Triumph’s Bonnie isn’t the only master of its own history.
Ducati Sport 1000 (2005-2008)
Now widely considered a bike before its time. Ducati’s short-lived Sport Classics were killed off before retro fashion caught on and as a result are only now, ironically, in huge demand. Three original models are all DS1000-powered and styled, exquisitely, by Pierre Terblanche. Öhlins and half fairing-equipped Paul Smart replica is the ultimate, fetching well into five figures. The pillion-friendly and practical GT1000 is less exciting but more affordable leaving the unfaired Sport as the tastiest of the bunch.
What you’ll pay today £6-£7k for a decent GT, £9000 for a good, original Sport but watch out for later Bipostos at silly money.
But should you? Classic Ducatis, great fun, bang ‘on- trend’ and unlikely to depreciate, so yes, definitely.
Royal Enfield Bullet Clubman (2009-2014)
Forget the more recent Continental GT — for proper, retro café racer style, Enfields don’t get more authentic than the short-lived Clubman. Based on the lean-burn Bullet 500 Electra, the Clubman was created by then UK importers Watsonian-Squire with the addition of a proper, hand-polished alloy tank, upswept ‘Gold Star’ silencers, single seat, clip-ons and rearsets. OK, its single only makes 27bhp, but it looks the biz, and with modern switchgear, lights, and brakes has reasonable manners, too.
What you’ll pay today £3500-4000.
But should you? Probably the most authentic of all retro café racers – if you can live with its rudimentary performance.
Moto Guzzi V11 Sport/Le Mans (1999-2003)
Aprilia’s short-lived ownership of Moto Guzzi pushed the ambitious Italian firm to the brink of collapse and ultimately a takeover by Piaggio, but it did result in the glorious, short-lived V11 retro family. Ranging from 1999’s base V11 Sport to 2003’s top spec, Öhlins and half fairing-equipped V11 Le Mans Rosso Corsa, all were classic Guzzi from the 91bhp transverse V-twin shaftie to the relaxed but heavyweight sports-touring gait. Tons of variants and different specs were offered, some simply mouth-watering.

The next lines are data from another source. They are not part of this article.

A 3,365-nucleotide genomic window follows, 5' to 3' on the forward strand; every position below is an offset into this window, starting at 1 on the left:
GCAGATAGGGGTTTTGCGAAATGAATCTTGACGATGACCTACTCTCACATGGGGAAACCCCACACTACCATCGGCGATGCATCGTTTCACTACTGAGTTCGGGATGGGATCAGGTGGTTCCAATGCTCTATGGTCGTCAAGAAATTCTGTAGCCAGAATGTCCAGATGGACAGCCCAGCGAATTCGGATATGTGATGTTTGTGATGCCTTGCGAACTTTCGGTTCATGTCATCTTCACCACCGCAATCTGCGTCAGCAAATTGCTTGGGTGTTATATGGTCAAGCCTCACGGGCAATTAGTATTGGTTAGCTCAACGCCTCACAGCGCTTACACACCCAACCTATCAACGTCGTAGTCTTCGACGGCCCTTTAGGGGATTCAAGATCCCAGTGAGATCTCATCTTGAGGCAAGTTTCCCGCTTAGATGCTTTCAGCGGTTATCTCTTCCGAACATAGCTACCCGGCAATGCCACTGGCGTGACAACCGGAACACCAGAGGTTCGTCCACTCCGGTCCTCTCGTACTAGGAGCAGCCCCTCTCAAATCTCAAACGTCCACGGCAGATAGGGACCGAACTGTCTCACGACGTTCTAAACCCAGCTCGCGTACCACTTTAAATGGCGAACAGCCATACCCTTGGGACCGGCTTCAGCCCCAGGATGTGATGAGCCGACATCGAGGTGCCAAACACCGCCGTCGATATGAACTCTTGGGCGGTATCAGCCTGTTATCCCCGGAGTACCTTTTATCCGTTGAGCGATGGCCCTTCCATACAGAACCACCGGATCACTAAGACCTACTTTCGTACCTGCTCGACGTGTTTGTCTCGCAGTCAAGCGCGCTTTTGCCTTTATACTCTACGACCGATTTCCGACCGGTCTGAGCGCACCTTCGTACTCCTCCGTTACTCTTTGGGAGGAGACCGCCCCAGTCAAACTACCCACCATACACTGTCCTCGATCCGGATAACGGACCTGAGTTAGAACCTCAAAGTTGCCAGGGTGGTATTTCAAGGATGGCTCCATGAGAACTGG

What you’ll pay today £3500 for a Sport up to £6k for one of the fully-loaded examples.
But should you? Like the Triumph T-bird, timeless, rugged, useful enough and, in the right spec and condition, hugely classy.
Harley-Davidson XR1200 (2008-2012)
Harley’s European division led the project to create a sporting Hog for European tastes. Inspired by the flat track XR750 and powered by a tuned, 90bhp sportster V-twin, the XR1200 looked, went and handled OK but failed to appeal to either traditional naked or Harley buyers.
What you’ll pay today As little as £4500.
But should you? Somehow cooler than they’ve ever been, useful enough and great value.
BMW R100R Classic (1995)
Back in 1995 the R100R Classic had everything today’s fashionistas want in a BMW and yet they’ve probably never heard of it. The R was built to celebrate the end of the old air-cooled boxer line and had plenty of retro style but with decent brakes and suspension too.
What you’ll pay today Don’t come up often, but we’ve seen them for £3500.
But should you? Rare and oddly undervalued, it’s arguably the most authentic BM retro of all.
Triumph Thunderbird 900 (1993-2003)
One of the most enduringly popular of early Hinckley Triumphs, the T-Bird is essentially a restyled Trident 900. It has the same, fruity 885cc triple but with chunky, retro-styled engine cases and block, and monoshock rear and enough charisma to satisfy any retro buff.
What you’ll pay today £2500-£4500.
But should you? Triumph Thunderbirds retain a strong following and it’s easy to see why.
Moto Guzzi 1200 Sport (2006-2012)
For our money one of the best Guzzis in recent years – although it’s no true sportster. Old school, 90bhp transverse motor is held in a decent chassis complete with adjustable forks, wavy discs and nice styling. The 1200 Sport is versatile, decent value and underrated.
What you’ll pay today £4k is typical.
But should you? A lot of bike for the money, it mixes a reasonable amount of practicality with enough retro style.